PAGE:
Throughout his career, Leetch would go on to nine all-star games. he won a silver medal in 2002 and officially retired in 2007. the rangers retired the number 2 from him the following year, the same year he would be admitted to the us. uu. hockey hall of fame a year later, he would be inducted into the hockey hall of fame. But none of these accolades can capture Leetch’s importance as much as the words of his teammate Mark Messier’s in his NHL Top 100 Players video:

    It was magical to play with him… he was, in my opinion, and is the best ranger of all time.

    honorable mention: phil housley

    phil housley put up incredible numbers in both games played (1,495) and points (1,232). he went to seven all-star games. He was runner-up for the Norris Trophy in 1992, won gold at the 1996 World Cup of Hockey and silver at the 2002 Salt Lake City Olympics.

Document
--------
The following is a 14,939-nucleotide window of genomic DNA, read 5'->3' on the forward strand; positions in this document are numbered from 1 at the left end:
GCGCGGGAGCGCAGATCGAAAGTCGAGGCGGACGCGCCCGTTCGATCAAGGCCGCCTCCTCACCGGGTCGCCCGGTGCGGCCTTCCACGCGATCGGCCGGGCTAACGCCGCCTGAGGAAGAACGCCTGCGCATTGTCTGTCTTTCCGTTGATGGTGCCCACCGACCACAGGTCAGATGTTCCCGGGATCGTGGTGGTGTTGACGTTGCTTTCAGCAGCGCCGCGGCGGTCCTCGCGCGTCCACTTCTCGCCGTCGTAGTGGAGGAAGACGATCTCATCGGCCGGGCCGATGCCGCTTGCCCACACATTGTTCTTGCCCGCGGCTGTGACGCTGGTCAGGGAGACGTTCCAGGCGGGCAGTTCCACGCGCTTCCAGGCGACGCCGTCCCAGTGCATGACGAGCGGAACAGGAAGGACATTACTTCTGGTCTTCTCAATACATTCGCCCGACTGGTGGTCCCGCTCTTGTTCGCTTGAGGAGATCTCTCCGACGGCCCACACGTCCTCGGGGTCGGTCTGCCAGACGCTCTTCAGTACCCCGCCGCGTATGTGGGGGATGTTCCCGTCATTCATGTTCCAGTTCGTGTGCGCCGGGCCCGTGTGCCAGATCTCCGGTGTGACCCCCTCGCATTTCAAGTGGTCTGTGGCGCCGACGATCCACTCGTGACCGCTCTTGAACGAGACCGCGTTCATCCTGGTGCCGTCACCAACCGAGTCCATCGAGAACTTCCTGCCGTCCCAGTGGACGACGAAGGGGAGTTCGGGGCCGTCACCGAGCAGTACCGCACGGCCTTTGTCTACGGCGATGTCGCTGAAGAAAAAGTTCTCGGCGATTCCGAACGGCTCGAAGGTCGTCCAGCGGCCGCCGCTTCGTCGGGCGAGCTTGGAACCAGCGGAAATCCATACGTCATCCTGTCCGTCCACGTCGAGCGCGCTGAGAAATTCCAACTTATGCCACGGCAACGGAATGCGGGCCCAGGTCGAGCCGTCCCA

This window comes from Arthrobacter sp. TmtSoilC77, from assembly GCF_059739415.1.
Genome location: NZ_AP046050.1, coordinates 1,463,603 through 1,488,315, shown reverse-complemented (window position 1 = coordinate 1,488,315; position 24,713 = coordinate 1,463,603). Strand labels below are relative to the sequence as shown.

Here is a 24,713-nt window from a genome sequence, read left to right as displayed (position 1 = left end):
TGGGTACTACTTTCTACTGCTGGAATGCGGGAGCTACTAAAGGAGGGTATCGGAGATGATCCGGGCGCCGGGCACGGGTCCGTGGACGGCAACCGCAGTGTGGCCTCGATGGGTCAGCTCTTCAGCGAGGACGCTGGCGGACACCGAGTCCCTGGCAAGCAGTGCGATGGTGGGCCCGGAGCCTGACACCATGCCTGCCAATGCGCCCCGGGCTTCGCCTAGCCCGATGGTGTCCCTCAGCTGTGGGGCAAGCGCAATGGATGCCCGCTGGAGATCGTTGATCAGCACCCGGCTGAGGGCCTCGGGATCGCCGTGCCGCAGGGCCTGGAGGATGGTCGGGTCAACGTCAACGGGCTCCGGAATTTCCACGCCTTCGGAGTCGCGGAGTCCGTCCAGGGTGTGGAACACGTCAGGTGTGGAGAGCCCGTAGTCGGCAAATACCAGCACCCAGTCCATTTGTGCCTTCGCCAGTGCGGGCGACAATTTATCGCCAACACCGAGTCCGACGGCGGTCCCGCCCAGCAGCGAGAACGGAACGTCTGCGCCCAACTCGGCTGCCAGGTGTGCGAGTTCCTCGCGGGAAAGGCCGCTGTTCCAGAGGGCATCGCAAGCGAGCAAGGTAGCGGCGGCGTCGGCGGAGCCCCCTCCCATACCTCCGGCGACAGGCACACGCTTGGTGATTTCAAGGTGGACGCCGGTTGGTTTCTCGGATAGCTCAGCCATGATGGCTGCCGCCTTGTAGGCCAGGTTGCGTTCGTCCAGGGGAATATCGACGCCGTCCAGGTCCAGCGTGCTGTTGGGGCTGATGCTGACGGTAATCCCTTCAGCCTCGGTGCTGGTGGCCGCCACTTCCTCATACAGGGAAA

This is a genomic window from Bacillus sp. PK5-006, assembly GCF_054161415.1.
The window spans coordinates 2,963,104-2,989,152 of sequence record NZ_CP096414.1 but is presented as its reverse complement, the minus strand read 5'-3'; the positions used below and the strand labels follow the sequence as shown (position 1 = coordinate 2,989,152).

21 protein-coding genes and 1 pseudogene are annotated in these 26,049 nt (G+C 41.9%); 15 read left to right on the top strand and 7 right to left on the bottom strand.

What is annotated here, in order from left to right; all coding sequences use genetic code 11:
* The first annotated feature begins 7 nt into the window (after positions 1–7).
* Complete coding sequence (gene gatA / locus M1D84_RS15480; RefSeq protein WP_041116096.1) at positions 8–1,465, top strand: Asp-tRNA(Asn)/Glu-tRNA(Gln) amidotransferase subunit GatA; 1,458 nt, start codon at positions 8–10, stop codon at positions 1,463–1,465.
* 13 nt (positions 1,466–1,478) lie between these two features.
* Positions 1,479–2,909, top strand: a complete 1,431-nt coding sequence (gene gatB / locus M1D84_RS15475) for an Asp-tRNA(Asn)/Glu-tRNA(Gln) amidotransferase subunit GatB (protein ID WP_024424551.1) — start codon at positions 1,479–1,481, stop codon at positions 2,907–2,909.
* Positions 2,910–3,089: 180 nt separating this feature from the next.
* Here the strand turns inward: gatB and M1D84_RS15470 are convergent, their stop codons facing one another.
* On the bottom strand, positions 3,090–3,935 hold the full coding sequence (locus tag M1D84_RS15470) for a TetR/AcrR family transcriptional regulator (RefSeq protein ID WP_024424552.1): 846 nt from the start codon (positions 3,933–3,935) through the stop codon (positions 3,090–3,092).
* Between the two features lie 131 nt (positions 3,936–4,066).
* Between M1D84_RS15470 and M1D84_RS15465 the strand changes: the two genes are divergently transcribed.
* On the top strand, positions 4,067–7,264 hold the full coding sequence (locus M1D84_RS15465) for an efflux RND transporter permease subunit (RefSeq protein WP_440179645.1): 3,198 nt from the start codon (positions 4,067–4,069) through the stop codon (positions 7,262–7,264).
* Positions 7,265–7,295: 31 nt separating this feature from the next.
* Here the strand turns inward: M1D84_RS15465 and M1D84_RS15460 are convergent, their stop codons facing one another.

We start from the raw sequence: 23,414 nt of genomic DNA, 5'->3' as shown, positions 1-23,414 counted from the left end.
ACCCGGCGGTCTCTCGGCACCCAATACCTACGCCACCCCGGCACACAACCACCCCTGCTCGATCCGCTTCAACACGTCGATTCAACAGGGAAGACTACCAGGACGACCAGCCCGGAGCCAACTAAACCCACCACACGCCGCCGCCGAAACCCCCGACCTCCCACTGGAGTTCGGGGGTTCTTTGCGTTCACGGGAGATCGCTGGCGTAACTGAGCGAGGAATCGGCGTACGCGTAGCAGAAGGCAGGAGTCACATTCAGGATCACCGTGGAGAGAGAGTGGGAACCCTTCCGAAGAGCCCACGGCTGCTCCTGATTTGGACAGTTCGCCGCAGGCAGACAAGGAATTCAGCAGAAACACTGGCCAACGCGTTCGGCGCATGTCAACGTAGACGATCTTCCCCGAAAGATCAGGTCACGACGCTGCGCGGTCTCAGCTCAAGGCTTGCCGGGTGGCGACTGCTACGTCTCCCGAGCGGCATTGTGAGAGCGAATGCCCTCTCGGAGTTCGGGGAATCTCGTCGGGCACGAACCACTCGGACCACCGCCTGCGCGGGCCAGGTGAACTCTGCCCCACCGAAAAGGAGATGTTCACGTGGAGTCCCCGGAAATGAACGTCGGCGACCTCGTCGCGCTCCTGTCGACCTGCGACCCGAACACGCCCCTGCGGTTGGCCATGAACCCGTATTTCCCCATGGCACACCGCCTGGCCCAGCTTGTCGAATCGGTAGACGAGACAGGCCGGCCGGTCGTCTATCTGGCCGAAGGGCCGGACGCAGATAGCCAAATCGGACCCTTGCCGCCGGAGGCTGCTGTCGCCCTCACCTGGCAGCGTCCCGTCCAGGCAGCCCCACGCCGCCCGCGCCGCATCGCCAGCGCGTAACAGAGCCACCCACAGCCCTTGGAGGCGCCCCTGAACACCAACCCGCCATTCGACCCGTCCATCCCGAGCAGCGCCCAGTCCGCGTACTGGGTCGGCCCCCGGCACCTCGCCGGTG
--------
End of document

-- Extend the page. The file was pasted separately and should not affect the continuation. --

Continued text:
He is a member of the US Hockey Hall of Fame. hockey hall of fame He is currently an assistant coach for the Arizona Coyotes after a stint as head coach for the Buffalo Sabers.

    4) garnet cammi

    Of all the players on this list, no one has had more international success than Downer’s Grove, Illinois native Cammi Granato. A two-time Olympic medalist, she won gold in Nagano in 1998 and silver in Salt Lake City in 2002, all while captaining both teams.

    granato also had incredible success at the iihf women’s world championships, where she won one gold medal (2005) and eight silver medals (on and off between 1990 and 2004). She also took gold twice in the Four Nations Cup, in 1997 and 2003, taking home silver a further five times.